10. 10.

    One potential concern about using an interviewer-based measure is that respondents’ socioeconomic status could bias interviewer evaluations of skin color. In other words, social class may change ethnoracial perception in a “money whitening effect,” whereby wealth could drive interviewers’ classifications into whiter categories (Telles et al. 2015). The SSM sought to minimize such effects through the use of a color palette and by thoroughly training the evaluators. A further concern is that interviewers’ classifications may be influenced by factors such as their own education or gender. However, previous studies have found that neither the sex nor the educational attainment of interviewers is a significant predictor of their color ratings in Mexico (Telles et al. 2015; Villarreal 2010).

  11. 11.

    This figure is close to the value of 4.5 (SD = 1.41) reported for Mexico in Telles et al. (2015).

  12. 12.

    In the online appendix, we include results using each noncognitive variable separately instead of aggregated into a single index. The results are unchanged.

  13. 13.

    That is, we estimated yi = α0 + β × Parenti + ε, where yi is the individual’s current wealth, expressed as an index, and Parenti corresponds to the calculated parental wealth index. We estimated this regression separately for the subsamples white (PERLA 1–3), brown (PERLA 4–5), and dark brown (PERLA 6–11) and plotted the prediction from the regression.

  14. 14.

    Additional results are shown in the online appendix. We quantified the effect of skin color on mobility by estimating conditional quantile regressions of current against parental percentile rank of wealth, sex, age, and age squared. The main result of this regression is that the brown and dark brown (PERLA 6–11) groups show lower coefficients for parental wealth than the other groups. It is as if parental wealth provides less insurance against very bad outcomes for those in the dark brown group. Simply put, the dark brown group experiences higher rates of downward mobility than other groups.

  15. 15.

    However, other potential factors related to discrimination have not been explored, such as differences in personal aspirations and social identity associated with phenotypic differences (Gilliam et al. 2016; Hoff and Pandey 2014; Hordge-Freeman 2015; Jones et al. 2012; Rangel 2015; Steele 2010; World Bank 2015).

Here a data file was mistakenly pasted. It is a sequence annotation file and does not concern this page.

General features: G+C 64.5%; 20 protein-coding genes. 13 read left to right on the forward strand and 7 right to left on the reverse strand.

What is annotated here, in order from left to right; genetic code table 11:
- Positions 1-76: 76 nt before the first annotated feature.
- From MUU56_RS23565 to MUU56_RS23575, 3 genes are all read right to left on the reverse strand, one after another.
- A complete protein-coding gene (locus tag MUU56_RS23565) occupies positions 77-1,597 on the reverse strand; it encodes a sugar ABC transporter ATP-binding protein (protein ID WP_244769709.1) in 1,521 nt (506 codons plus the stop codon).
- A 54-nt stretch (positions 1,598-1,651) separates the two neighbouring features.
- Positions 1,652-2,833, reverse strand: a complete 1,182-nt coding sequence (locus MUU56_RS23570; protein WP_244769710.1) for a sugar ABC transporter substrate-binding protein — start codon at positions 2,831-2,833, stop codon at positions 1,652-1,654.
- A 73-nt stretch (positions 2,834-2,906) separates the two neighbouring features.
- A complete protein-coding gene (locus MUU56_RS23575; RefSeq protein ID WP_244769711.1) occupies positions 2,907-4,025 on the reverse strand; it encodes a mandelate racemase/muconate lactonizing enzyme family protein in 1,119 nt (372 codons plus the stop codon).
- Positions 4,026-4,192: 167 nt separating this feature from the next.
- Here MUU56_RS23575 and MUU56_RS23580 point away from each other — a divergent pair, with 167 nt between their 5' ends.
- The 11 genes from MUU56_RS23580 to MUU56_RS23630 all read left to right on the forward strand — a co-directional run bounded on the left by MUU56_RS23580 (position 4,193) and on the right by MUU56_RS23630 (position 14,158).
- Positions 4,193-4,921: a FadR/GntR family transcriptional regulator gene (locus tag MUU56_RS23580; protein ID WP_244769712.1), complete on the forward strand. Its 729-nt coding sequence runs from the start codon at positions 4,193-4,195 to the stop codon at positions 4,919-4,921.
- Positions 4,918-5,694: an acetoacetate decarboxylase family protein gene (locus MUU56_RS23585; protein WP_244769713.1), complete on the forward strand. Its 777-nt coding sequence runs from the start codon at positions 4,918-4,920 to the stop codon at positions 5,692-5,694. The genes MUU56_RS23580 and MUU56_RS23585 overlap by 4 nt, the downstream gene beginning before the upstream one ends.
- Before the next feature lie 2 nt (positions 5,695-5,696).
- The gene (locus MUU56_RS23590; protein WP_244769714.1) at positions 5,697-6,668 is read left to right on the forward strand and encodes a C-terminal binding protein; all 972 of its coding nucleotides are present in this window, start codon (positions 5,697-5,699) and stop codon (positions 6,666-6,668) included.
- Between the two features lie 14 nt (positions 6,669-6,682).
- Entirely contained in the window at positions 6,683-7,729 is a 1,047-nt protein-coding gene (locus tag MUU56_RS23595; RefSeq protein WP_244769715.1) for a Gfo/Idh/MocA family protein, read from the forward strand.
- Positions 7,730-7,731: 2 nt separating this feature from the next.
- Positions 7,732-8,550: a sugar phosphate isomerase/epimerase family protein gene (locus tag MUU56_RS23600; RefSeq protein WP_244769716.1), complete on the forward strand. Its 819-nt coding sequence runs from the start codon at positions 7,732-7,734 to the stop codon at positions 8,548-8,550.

16. 16.

    Specifically, we define five skin tone groups—white (PERLA 1–3), light brown (4), medium brown (5), brown (6), and dark brown (7–11)—and estimate \( {y}_i={\upalpha}_0+{\updelta}_i\times {\sum}_{i=2}^5 Ski{n}_{group}+\upbeta \times {\mathbf{X}}_i+\upvarepsilon \), where yi is either years of schooling or log earnings for individual i, and Xi is a vector of individual characteristics. In this way, we compare life outcomes for each skin tone group relative to the lightest. We also estimate yi = α0 + δ × Skintone + β × Xi + ε, where Skintone corresponds to the standardized PERLA skin tone classification. The color scale runs from 1 to 11, with 1 the lightest color and 11 the darkest. Several specifications of this reduced-form relationship are estimated, and the results for years of schooling and log earnings are reported in the online appendix.

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Acknowledgments

This work was supported by the Sectorial Fund for Research on Social Development of the Mexican National Council on Science and Technology (CONACyT) and the Secretary of Social Development (Sedesol; Project No. 217909). We thank the anonymous reviewers and the editor for thoughtful comments and suggestions that substantially improved the paper. Any errors or omissions are the responsibility of the authors.

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Correspondence to Raymundo M. Campos-Vazquez.

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Campos-Vazquez, R.M., Medina-Cortina, E.M. Skin Color and Social Mobility: Evidence From Mexico. Demography 56, 321–343 (2019). https://doi.org/10.1007/s13524-018-0734-z

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Keywords

  • Discrimination
  • Skin color
  • Social mobility
  • Stratification
  • Mexico